In December 2012, the bank paid to U.S. authorities what was then a
record amount to resolve charges that it failed to stop hundreds of
millions of dollars in drug money from flowing through the bank from
Mexico, and promised at the time to fix the problems.
When announcing the settlement, HSBC Chief Executive Stuart Gulliver
said: "The HSBC of today is a fundamentally different organization
from the one that made those mistakes."
But examiners from the Office of the Comptroller of the Currency
have continued to find problems, two people familiar with the matter
said. They said that the regulator told the bank late last year it
has not seen enough improvement in the bank's controls in its
correspondent banking business, which processes transactions for
financial institutions around the world, including HSBC units.
Sources declined to provide further detail about the nature of the
weaknesses. The sources declined to be named because they were not
authorized to speak publicly about the internal changes or the
communication with regulators.
While none of the people suggested HSBC could face another
regulatory or enforcement action at this point, the assessment by
the authorities shows how difficult it is for the bank to resolve
HSBC spokesman Rob Sherman said in a statement: "We continue to make
solid progress in addressing AML (anti-money laundering) and
sanctions compliance deficiencies, but recognize there's more work
The bank is working to implement globally consistent controls and
has hired experienced executives to continue transforming the
compliance team and help it to work directly with HSBC bankers,
OCC spokesman Bryan Hubbard declined comment.
SPEEDING UP OVERHAUL
In response to the regulator's findings, the bank, which is Europe's
largest, has taken steps to speed up its overhaul, the sources said.
In the past few months HSBC has hired several new anti-money
laundering executives, restructured its compliance department, and
is considering the unusual step of cutting off U.S. dollar-clearing
access to some foreign affiliates, they said.
HSBC has already pulled out of several high-risk and low-profit
business areas and countries, including Panama and other Latin
American countries, Reuters previously reported. It retrenched from
banking some embassies and consulates last year, and is in the
process of cutting off relationships with some small, cash-focused
businesses in the United States, such as corner stores.
It is spending about $800 million each year on compliance costs
across its operations in 80 countries.
Two top legal officials at the U.S. arm of the bank, anti-money
laundering director Alan Schienberg and chief compliance officer
Gary Peterson, left in November amid HSBC's compliance overhaul.
Instead of replacing those positions, HSBC is globally restructuring
its department that deals with questionable transactions around
regional heads of "financial crimes compliance," and hired former
Bank of America executive Patty O'Connor earlier this month to fill
that role in the United States, according to people familiar with
[to top of second column]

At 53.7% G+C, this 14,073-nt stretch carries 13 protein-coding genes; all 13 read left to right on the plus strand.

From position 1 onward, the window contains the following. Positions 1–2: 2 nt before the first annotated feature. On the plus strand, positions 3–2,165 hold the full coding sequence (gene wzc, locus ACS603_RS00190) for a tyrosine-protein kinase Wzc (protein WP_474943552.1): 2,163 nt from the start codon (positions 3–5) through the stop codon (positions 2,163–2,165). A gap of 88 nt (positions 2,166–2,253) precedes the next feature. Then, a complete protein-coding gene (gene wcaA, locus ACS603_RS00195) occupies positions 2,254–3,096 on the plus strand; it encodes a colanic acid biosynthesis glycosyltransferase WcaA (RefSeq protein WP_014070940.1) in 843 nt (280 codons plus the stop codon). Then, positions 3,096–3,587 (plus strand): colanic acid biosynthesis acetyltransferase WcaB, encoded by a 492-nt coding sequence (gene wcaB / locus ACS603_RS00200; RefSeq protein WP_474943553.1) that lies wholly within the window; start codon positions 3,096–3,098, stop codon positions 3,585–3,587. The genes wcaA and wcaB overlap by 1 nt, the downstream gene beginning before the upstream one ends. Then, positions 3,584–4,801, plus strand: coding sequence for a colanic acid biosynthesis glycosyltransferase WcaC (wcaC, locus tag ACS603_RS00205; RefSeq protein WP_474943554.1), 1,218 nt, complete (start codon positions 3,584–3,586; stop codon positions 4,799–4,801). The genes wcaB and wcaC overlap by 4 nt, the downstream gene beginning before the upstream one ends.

The new structure, a brain child of former U.S. Treasury Department
official Robert Werner who was appointed head of group financial
crimes compliance in December 2012, increases the team's firepower.
Three of O'Connor's direct reports will be executives who deal
exclusively with HSBC's anti-money laundering efforts,
anti-corruption efforts, and compliance with sanctions laws. That
structure is expected to be replicated at HSBC units around the
world, the sources said.
HSBC also just hired former JPMorgan executive Jessica Gomel into a
new position, global head of financial crime compliance for
correspondent banking, and plans to make additional hires in the
coming weeks, the sources said.
Gomel's mandate is to police bank-to-bank transactions and all
currency clearing activity, sources said.
HSBC's struggles with its correspondent banking controls have been a
long-standing issue for the bank. A 2010 OCC order flagged the issue
as the bank's primary anti-money laundering problem and said HSBC
had failed to properly police some high-risk cash transactions of
HSBC operates hundreds of affiliates around the world and its U.S.
arm acts as the gateway into the U.S. financial system for this
network by processing U.S. dollar-denominated payments.
A U.S. Senate report released in mid-2012 said HSBC failed to assess
the money laundering risks associated with affiliates before opening
correspondent accounts for them.
The interaction between HSBC's U.S. arm and HSBC affiliates around
the world continues to be a concern for the OCC, the sources said.
In response, the bank has begun advising units that those that fail
to implement full anti-money laundering regimes could have their
correspondent accounts closed, one of the sources said.
The bank has specifically found problems with transactions coming
from its Hong Kong unit, but was unlikely to cut off dollar clearing
services for that unit, the source said. HSBC has a huge presence in
Hong Kong and made around one-third of its profits from there in the
first nine months of 2013.
(Reporting by Brett Wolf of the
Compliance Complete service of Thomson Reuters Accelus and Aruna
Viswanatha in Washington; additional reporting by Steven Slater in
London; editing by Karey Van Hall, Martin Howell and Bernard Orr)
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